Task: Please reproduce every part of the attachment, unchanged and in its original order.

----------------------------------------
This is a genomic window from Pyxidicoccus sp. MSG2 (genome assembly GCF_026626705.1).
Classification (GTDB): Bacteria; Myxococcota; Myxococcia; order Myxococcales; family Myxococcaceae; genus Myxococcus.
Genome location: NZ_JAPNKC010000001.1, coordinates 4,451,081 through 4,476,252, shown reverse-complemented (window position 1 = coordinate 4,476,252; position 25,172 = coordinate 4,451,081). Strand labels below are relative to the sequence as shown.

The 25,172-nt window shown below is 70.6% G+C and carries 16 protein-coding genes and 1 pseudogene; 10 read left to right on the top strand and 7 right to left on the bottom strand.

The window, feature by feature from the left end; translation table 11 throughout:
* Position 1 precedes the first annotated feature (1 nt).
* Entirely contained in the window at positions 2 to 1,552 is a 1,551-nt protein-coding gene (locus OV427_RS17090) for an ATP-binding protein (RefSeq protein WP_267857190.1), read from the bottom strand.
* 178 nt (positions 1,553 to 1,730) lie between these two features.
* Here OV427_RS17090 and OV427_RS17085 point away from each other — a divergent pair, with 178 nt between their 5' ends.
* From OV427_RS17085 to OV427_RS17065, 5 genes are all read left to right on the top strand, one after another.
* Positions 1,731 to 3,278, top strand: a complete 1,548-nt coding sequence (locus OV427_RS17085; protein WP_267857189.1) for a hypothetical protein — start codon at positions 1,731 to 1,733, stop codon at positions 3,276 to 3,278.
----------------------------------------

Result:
This is a genomic window from Pyxidicoccus sp. MSG2 (genome assembly GCF_026626705.1).
Classification (GTDB): Bacteria; Myxococcota; Myxococcia; order Myxococcales; family Myxococcaceae; genus Myxococcus.
Genome location: NZ_JAPNKC010000001.1, coordinates 4,451,081 through 4,476,252, shown reverse-complemented (window position 1 = coordinate 4,476,252; position 25,172 = coordinate 4,451,081). Strand labels below are relative to the sequence as shown.

The 25,172-nt window shown below is 70.6% G+C and carries 16 protein-coding genes and 1 pseudogene; 10 read left to right on the top strand and 7 right to left on the bottom strand.

The window, feature by feature from the left end; translation table 11 throughout:
* Position 1 precedes the first annotated feature (1 nt).
* Entirely contained in the window at positions 2 to 1,552 is a 1,551-nt protein-coding gene (locus OV427_RS17090) for an ATP-binding protein (RefSeq protein WP_267857190.1), read from the bottom strand.
* 178 nt (positions 1,553 to 1,730) lie between these two features.
* Here OV427_RS17090 and OV427_RS17085 point away from each other — a divergent pair, with 178 nt between their 5' ends.
* From OV427_RS17085 to OV427_RS17065, 5 genes are all read left to right on the top strand, one after another.
* Positions 1,731 to 3,278, top strand: a complete 1,548-nt coding sequence (locus OV427_RS17085; protein WP_267857189.1) for a hypothetical protein — start codon at positions 1,731 to 1,733, stop codon at positions 3,276 to 3,278.